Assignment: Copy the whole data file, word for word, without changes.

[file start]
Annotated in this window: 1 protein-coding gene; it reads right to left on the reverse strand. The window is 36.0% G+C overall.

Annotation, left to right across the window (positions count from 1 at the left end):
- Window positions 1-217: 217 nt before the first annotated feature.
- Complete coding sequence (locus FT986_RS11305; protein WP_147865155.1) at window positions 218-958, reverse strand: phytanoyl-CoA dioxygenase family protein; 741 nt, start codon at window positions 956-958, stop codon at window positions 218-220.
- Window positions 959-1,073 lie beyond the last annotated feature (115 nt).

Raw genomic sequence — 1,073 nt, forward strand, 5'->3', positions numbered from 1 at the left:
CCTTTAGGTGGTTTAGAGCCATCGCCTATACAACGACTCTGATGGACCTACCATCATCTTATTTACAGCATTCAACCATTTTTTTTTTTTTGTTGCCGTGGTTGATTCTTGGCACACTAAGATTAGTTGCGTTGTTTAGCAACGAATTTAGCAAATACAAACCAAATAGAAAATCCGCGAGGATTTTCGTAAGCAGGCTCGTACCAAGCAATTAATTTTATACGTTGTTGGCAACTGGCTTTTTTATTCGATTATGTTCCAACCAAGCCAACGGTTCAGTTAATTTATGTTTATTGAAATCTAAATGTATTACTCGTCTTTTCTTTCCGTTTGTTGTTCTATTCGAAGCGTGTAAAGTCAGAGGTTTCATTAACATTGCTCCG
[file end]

Annotated in this window: 1 protein-coding gene; it reads right to left on the reverse strand. The window is 36.0% G+C overall.

Annotation, left to right across the window (positions count from 1 at the left end):
- Window positions 1-217: 217 nt before the first annotated feature.
- Complete coding sequence (locus FT986_RS11305; protein WP_147865155.1) at window positions 218-958, reverse strand: phytanoyl-CoA dioxygenase family protein; 741 nt, start codon at window positions 956-958, stop codon at window positions 218-220.
- Window positions 959-1,073 lie beyond the last annotated feature (115 nt).

Raw genomic sequence — 1,073 nt, forward strand, 5'->3', positions numbered from 1 at the left:
CCTTTAGGTGGTTTAGAGCCATCGCCTATACAACGACTCTGATGGACCTACCATCATCTTATTTACAGCATTCAACCATTTTTTTTTTTTTGTTGCCGTGGTTGATTCTTGGCACACTAAGATTAGTTGCGTTGTTTAGCAACGAATTTAGCAAATACAAACCAAATAGAAAATCCGCGAGGATTTTCGTAAGCAGGCTCGTACCAAGCAATTAATTTTATACGTTGTTGGCAACTGGCTTTTTTATTCGATTATGTTCCAACCAAGCCAACGGTTCAGTTAATTTATGTTTATTGAAATCTAAATGTATTACTCGTCTTTTCTTTCCGTTTGTTGTTCTATTCGAAGCGTGTAAAGTCAGAGGTTTCATTAACATTGCTCCG